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Radiological Search and Response Training

Radiological Search And Response Training
NL's isolated landscape and nuclear materials inventory supports real-world WMD training exercises.

Some people are fearless. When others run away from danger, these people thrive. We call them heroes, leaders, and good Samaritans because they perform important jobs that the rest of us are unable to do. And more often than not, they are highly trained in their fields.

For civilian and military first responders who prepare to deal with radiological dispersion devices (RDD) and other weapons of mass destruction (WMD), special training is offered only in a few locations. One of those places is Idaho National Laboratory (INL).

As the nation's lead research institution for nuclear energy, INL employs world-renowned nuclear scientists, engineers, and nonproliferation experts who lead immersive, hands-on responder training. Sessions include a mixture of classroom and field exercises taught by experts with backgrounds in safeguards, forensics, measurement, and interrogation.

Classes range from several days to a few weeks and can be scaled to accommodate any sized group. Course materials are tailored to the participant's potential need to search, interact, and render safe a radiological dispersal device or other potentially dangerous materials. Field activities can involve the strategic placement of radioactive sources so detection and identification techniques can be taught and performed by participants in a similar fashion to real deployment.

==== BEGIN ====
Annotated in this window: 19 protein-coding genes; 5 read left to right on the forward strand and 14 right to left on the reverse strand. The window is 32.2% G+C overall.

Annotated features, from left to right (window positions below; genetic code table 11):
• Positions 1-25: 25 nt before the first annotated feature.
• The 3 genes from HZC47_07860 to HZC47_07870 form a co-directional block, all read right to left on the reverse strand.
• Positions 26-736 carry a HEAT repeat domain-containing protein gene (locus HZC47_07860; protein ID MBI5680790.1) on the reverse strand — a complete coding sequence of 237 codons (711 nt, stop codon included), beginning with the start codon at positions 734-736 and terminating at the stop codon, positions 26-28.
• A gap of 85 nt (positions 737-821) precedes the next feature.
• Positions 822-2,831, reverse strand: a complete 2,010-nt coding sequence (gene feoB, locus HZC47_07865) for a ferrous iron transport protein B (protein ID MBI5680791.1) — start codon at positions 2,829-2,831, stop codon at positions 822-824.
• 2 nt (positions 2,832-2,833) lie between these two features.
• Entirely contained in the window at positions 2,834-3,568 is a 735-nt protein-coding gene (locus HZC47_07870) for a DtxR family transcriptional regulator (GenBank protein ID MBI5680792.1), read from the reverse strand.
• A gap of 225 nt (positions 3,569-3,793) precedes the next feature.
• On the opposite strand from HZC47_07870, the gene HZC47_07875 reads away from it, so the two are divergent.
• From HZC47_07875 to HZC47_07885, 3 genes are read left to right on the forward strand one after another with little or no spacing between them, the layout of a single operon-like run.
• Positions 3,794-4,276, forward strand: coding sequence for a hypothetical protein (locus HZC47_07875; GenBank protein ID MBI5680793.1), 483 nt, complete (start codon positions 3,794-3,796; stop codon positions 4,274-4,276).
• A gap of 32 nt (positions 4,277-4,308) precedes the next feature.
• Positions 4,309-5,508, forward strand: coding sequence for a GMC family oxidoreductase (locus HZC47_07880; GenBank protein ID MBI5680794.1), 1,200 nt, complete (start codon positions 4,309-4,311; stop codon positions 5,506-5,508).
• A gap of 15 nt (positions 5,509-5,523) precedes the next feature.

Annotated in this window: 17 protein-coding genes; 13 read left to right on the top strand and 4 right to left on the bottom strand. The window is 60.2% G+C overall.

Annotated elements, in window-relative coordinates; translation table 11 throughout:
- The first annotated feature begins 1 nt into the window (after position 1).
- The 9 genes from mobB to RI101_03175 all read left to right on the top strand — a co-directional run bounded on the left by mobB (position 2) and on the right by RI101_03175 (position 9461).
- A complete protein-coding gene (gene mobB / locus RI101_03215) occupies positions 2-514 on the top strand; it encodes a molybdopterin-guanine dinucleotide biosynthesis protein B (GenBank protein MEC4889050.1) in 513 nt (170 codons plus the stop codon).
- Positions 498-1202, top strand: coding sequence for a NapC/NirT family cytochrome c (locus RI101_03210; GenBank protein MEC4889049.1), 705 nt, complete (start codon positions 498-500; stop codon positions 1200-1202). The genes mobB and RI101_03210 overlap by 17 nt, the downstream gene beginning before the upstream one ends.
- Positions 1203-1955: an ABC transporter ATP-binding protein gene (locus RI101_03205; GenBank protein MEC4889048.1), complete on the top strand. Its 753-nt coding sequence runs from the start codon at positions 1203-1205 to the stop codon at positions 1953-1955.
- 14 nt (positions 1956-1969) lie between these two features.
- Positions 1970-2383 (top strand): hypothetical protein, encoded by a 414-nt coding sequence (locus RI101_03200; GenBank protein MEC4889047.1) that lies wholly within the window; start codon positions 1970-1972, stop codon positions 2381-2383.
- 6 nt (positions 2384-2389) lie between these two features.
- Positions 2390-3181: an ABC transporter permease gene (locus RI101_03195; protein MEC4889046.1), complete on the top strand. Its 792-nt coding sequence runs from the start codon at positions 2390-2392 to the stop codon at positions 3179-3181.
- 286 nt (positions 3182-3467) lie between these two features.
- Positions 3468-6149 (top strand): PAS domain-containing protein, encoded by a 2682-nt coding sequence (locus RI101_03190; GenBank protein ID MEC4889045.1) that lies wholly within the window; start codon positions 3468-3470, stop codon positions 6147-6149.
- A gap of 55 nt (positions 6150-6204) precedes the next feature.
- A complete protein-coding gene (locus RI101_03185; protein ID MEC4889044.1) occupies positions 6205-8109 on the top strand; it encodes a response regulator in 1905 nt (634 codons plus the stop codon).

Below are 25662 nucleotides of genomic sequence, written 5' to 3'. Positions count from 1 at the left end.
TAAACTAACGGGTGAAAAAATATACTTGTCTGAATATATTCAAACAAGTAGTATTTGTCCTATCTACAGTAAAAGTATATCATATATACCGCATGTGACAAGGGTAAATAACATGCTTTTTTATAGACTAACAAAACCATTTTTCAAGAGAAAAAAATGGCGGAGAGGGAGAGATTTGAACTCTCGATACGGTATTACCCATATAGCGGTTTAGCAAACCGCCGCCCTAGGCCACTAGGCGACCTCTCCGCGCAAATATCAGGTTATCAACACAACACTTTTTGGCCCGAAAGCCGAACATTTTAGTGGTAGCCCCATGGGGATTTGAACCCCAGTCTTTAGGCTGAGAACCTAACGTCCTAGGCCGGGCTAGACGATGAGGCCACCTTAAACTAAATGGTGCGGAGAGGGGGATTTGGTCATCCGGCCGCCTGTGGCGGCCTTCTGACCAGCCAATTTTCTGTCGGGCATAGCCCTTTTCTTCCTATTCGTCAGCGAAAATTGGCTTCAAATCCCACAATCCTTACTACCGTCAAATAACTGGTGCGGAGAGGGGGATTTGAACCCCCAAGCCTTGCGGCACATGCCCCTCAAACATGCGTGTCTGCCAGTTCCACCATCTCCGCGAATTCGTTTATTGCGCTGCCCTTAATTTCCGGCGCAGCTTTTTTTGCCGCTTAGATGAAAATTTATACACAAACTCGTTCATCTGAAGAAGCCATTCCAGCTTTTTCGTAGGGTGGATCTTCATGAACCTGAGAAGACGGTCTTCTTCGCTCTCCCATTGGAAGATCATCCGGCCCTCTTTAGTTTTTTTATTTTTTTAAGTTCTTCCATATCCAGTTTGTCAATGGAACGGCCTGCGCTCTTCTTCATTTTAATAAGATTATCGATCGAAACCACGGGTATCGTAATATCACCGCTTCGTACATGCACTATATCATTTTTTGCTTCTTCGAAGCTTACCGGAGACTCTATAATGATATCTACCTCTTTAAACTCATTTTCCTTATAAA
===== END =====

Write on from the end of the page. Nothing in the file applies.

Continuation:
The laboratory's 890-square-mile site can be used for large-scale interagency technology and capability demonstrations. Students also have access to nuclear facilities including operating reactors, hot cells, and analytical laboratories inside a controlled location that provides a safe and secure environment for training.

Quick Facts

  • INL has conducted RDD and WMD classroom and field training since 2002.
  • Participants have controlled access to live radioactive materials including sealed sources, fissile materials, and spent nuclear fuels.
  • INL's 890-square-mile site, nuclear infrastructure, and staff expertise are ideal for conducting detection, identification, measurement, and recovery exercises.
  • The laboratory has provided source material and expertise to agencies wishing to conduct training at their facilities.
  • INL's site has been utilized for several radiological joint capability and technology demonstrations.

INL @Work Video

For more information:

Misty Benjamin, 208-526-5940, misty.benjamin@inl.gov Send e-mail, VCard icon
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